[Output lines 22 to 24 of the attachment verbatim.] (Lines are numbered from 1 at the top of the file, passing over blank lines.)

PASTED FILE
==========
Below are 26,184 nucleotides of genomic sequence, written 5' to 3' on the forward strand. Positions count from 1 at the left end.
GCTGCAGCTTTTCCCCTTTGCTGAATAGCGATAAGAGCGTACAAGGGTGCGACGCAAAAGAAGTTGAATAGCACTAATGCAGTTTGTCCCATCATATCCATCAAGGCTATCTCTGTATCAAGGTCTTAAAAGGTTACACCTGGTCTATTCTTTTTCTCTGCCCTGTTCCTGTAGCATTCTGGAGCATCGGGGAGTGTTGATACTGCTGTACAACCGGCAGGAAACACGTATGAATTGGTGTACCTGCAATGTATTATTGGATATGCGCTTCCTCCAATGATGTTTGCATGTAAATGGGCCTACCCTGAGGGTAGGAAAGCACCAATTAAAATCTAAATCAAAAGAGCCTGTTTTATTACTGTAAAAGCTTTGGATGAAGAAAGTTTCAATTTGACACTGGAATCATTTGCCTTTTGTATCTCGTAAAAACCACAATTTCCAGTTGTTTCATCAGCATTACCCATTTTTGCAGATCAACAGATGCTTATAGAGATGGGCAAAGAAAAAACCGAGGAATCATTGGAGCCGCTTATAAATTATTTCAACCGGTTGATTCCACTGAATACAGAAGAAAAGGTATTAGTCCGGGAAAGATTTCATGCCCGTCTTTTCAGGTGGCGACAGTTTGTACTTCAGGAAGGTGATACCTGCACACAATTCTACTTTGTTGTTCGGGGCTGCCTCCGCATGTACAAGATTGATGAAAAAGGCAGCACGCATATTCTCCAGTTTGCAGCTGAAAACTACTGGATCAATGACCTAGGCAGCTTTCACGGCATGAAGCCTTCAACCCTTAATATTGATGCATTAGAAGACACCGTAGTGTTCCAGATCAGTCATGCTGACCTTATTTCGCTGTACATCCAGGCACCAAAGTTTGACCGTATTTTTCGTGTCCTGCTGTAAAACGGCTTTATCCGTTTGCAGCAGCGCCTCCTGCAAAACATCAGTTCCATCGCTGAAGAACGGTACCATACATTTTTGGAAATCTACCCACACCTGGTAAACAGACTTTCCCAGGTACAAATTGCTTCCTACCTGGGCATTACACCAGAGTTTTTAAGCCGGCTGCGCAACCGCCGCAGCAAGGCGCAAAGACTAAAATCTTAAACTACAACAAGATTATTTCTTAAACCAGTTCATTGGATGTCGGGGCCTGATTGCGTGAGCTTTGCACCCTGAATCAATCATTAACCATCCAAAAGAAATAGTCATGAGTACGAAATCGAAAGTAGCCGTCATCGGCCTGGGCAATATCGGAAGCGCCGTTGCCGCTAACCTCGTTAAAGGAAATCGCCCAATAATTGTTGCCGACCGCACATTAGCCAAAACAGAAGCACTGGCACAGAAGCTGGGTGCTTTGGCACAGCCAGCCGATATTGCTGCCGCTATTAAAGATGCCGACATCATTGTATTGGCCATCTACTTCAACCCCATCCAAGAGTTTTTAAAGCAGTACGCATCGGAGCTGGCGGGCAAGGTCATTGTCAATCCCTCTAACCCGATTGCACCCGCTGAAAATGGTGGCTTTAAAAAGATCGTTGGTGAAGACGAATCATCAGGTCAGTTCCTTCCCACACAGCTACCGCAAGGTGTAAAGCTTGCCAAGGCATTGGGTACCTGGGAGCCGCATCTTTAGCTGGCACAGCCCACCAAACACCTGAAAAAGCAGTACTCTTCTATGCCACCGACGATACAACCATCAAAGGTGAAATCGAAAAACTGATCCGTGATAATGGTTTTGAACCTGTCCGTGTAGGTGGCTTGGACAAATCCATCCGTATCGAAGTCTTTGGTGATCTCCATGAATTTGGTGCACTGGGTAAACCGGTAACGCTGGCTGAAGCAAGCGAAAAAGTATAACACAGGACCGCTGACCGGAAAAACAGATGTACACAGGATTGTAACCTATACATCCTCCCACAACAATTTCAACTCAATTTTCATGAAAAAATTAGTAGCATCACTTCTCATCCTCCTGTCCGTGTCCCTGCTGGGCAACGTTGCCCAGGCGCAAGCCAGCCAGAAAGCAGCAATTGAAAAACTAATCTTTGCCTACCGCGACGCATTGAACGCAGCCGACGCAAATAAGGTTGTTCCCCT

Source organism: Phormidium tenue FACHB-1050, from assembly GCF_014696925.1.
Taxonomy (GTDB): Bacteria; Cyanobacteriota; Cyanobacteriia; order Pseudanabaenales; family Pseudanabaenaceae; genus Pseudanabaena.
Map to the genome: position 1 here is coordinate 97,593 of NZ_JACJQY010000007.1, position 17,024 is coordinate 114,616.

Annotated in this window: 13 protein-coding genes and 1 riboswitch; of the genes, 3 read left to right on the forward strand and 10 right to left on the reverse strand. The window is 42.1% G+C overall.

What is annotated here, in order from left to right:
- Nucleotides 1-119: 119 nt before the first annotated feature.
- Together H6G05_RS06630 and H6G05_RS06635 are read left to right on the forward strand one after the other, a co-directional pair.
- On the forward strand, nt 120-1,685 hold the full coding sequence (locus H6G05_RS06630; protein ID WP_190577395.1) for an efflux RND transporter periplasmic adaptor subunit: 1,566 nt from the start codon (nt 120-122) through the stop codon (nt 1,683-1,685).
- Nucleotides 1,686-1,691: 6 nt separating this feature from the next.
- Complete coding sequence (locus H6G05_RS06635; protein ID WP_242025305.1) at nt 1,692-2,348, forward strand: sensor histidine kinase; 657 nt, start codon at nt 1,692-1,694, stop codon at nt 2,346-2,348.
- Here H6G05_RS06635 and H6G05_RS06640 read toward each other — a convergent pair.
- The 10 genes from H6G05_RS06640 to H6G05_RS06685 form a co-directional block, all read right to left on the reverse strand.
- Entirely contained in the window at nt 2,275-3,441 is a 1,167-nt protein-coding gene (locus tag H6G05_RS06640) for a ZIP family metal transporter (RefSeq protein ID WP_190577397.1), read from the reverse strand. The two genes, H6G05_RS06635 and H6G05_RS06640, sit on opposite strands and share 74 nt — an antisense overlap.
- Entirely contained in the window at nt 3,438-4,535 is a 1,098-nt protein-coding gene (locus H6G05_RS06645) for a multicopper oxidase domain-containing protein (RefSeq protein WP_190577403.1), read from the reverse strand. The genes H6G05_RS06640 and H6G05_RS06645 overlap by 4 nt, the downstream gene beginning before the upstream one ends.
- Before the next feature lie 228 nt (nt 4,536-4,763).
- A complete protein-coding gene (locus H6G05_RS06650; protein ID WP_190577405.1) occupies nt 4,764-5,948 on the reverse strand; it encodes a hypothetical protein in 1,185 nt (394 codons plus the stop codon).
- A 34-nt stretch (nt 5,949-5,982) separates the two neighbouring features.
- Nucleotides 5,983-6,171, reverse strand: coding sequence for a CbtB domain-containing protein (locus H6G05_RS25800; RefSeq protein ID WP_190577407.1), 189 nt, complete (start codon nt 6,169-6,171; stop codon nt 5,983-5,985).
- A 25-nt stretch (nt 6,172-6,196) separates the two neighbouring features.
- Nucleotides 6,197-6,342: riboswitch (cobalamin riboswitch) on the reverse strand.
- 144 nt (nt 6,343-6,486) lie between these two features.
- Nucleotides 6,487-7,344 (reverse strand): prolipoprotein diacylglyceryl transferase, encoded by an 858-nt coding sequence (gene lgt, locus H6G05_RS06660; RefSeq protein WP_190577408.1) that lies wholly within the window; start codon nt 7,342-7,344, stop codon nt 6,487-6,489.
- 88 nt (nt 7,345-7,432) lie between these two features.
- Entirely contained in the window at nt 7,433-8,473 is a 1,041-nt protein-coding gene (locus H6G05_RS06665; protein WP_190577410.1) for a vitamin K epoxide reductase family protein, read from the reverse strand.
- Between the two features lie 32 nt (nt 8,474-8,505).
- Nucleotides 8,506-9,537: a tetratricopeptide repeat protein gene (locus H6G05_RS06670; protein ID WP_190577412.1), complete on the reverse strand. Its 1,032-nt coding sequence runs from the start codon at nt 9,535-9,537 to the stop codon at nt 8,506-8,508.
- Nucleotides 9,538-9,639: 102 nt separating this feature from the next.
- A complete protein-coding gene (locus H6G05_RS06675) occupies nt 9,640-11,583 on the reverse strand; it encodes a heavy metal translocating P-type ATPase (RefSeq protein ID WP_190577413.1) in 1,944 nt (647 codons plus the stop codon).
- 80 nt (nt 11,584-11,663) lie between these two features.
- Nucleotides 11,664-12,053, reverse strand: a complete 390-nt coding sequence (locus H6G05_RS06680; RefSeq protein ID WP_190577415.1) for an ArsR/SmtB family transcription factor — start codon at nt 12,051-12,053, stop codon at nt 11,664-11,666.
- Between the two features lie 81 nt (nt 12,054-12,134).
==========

- Nucleotides 6,197-6,342: riboswitch (cobalamin riboswitch) on the reverse strand.
- 144 nt (nt 6,343-6,486) lie between these two features.
- Nucleotides 6,487-7,344 (reverse strand): prolipoprotein diacylglyceryl transferase, encoded by an 858-nt coding sequence (gene lgt, locus H6G05_RS06660; RefSeq protein WP_190577408.1) that lies wholly within the window; start codon nt 7,342-7,344, stop codon nt 6,487-6,489.